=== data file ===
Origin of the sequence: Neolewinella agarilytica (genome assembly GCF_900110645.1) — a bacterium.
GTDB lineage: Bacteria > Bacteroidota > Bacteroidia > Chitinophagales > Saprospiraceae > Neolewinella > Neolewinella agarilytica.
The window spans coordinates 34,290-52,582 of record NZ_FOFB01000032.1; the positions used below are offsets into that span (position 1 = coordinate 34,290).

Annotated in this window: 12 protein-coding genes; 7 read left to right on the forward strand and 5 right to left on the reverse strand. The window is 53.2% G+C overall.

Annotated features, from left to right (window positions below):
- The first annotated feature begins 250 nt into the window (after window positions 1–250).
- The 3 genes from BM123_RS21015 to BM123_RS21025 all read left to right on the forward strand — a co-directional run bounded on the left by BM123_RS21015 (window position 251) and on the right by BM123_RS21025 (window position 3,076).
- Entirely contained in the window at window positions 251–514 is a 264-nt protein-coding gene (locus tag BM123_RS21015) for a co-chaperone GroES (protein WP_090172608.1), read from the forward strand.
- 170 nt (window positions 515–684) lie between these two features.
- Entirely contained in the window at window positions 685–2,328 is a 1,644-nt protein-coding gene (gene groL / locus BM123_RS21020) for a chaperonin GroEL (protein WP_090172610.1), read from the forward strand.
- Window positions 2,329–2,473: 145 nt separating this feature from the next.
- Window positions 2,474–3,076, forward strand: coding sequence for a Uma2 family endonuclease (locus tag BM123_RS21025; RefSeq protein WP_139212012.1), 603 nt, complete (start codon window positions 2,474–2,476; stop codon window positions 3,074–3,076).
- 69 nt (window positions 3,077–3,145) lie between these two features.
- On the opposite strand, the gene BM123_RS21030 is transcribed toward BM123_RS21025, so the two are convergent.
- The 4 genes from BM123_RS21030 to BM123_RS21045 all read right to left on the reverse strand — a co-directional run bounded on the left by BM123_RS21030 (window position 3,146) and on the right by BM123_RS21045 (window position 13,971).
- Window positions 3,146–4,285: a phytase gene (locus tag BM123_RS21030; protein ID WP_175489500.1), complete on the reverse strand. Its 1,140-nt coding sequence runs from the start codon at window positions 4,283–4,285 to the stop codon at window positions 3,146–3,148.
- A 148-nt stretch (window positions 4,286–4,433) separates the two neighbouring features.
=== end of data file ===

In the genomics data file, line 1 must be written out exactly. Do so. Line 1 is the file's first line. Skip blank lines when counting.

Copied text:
Origin of the sequence: Neolewinella agarilytica (genome assembly GCF_900110645.1) — a bacterium.